One of my key objectives in our six week execution cycle is to relaunch another iteration of a PPC campaign. We’ve been adding people to the team and capacity has exceeded demand. Because of this, capturing more of the market has been critical.
In the background though, one of our clients was acquired and transitioned into a chief marketing role in the purchasing organization. She recently told me that she’s replacing that organization’s agency of record with us. This will more than double the considerable work we were doing for her before.
Now, the focus has shifted to maximizing our team’s productivity.
Years ago, a friend of mine shared a model with me that he learned through Gazelles coaching program concerning profit and revenue. The model is a pendulum where you chase revenue and then profit and then revenue and then profit ad infinitum. In other words, you grow revenue and then you make it profitable. Rinse and repeat.
I define profit as the capture of excess value. How productive you are in creating and capturing it determines your profitability.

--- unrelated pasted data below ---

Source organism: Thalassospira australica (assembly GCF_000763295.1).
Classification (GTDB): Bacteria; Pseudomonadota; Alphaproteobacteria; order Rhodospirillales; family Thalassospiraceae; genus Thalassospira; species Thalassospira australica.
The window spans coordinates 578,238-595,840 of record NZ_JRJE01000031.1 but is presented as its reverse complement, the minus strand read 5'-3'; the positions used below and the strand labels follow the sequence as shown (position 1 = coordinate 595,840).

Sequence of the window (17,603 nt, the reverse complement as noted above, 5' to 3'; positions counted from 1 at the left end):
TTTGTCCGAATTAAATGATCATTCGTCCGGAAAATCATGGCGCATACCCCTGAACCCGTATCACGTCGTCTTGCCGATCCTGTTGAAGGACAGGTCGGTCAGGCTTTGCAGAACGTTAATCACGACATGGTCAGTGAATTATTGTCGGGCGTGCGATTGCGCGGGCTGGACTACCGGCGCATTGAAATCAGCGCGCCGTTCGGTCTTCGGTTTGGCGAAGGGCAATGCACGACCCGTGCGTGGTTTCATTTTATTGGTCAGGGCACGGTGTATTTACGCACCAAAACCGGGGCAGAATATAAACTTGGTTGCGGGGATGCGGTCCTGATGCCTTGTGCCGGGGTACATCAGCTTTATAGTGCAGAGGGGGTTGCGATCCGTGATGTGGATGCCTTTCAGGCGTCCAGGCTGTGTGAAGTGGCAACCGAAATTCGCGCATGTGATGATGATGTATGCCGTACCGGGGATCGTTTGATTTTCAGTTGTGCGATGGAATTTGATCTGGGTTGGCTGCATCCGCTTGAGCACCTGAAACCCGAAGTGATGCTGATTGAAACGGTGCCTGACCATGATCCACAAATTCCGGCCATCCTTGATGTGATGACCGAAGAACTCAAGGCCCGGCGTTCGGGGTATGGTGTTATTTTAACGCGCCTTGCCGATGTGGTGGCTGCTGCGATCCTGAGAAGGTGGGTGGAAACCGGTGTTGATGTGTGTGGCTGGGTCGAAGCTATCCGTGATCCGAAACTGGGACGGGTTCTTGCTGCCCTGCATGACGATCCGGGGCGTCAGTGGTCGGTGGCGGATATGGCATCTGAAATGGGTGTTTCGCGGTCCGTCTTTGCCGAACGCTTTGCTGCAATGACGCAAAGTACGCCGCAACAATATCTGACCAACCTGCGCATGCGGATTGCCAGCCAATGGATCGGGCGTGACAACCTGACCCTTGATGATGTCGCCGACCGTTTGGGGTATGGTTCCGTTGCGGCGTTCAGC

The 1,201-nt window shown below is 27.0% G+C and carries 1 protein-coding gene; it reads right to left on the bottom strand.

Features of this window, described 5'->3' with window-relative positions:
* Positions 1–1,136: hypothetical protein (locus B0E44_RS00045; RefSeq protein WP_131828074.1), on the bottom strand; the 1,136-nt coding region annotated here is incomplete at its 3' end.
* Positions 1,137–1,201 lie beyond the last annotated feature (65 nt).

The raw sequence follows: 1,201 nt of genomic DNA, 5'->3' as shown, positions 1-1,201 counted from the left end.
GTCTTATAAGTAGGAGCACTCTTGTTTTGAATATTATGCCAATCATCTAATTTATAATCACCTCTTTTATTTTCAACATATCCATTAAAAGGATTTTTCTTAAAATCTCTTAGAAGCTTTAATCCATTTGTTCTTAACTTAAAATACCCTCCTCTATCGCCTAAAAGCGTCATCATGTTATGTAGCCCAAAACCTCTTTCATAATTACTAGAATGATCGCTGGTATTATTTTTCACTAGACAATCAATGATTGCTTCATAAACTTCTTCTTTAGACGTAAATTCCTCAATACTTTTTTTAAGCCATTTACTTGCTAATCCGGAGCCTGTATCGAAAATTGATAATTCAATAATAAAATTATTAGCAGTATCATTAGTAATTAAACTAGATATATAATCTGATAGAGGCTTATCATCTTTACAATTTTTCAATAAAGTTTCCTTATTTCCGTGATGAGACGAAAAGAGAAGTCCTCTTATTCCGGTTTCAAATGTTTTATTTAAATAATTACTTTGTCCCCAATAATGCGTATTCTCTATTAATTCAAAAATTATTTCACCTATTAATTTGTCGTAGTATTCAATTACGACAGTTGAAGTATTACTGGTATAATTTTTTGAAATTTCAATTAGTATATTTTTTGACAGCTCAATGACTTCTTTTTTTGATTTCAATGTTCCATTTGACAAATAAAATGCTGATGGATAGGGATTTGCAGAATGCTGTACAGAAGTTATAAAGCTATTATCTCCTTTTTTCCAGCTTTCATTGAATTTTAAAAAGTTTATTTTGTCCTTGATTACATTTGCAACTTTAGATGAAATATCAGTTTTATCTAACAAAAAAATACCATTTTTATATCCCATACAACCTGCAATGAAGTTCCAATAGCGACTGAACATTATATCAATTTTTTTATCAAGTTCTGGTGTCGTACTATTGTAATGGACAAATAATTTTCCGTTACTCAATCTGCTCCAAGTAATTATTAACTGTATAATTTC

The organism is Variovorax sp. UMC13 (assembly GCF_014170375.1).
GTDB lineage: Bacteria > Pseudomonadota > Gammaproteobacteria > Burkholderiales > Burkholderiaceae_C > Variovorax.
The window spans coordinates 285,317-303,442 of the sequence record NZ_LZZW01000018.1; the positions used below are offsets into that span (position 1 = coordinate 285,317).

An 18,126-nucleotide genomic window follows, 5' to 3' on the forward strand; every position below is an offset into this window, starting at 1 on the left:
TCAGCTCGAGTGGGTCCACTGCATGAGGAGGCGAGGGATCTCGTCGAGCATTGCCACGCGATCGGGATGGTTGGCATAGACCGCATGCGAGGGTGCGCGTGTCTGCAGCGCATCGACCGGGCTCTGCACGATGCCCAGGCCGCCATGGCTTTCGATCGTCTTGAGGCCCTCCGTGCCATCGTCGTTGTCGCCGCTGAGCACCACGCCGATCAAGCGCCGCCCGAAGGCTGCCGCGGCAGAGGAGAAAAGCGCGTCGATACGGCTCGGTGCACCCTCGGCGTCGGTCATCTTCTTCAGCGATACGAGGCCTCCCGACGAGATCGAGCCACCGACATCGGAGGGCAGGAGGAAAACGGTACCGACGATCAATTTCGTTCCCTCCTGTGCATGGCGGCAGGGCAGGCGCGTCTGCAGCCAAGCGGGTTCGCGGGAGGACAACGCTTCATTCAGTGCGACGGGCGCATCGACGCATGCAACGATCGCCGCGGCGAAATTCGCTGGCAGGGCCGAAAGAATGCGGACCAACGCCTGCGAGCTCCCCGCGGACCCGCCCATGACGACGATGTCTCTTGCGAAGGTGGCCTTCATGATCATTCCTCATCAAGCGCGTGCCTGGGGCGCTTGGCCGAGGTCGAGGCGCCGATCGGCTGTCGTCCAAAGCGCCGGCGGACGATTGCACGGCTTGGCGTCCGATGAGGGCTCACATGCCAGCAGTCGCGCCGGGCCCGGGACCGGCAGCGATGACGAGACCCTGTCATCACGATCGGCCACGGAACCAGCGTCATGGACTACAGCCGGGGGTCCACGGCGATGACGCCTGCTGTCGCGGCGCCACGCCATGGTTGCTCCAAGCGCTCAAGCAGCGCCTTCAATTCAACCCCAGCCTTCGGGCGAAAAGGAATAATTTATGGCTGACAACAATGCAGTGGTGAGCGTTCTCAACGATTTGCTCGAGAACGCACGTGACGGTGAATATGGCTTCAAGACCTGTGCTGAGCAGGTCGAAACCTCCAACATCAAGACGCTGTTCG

We were chasing revenue with customer acquisition, but that pendulum is swinging back for us to chase profit by becoming more productive.
I can’t launch the full PPC campaign until I’m confident that we have the resources to take on new clients while still serving existing clients. So I’m making changes to our team and systems to address the expanding demand. As our profit margin percentage climbs and the slack in the business is taken up, it will be time to add people and swing back towards revenue expansion.
This isn’t to say that you can’t or won’t pursue profit and revenue at the same time. Just that one is going to be more impactful than the other, depending on your context. There’s a threshold in your business where you hit a ceiling and trying to squeeze more productivity creates negative effects. There’s also a threshold where you expand revenue and go out of business.
If you’re pursuing growth, the trick is to know which arc of the pendulum that you’re on.
More on improving productivity and profit: The Profit Window
Featured image is from Edgar Allen Poe’s “The Pit and The Pendulum.” By Harry Clarke from Edgar Allan Poe’sTales of Mystery and Imagination, 1919. Used under public domain.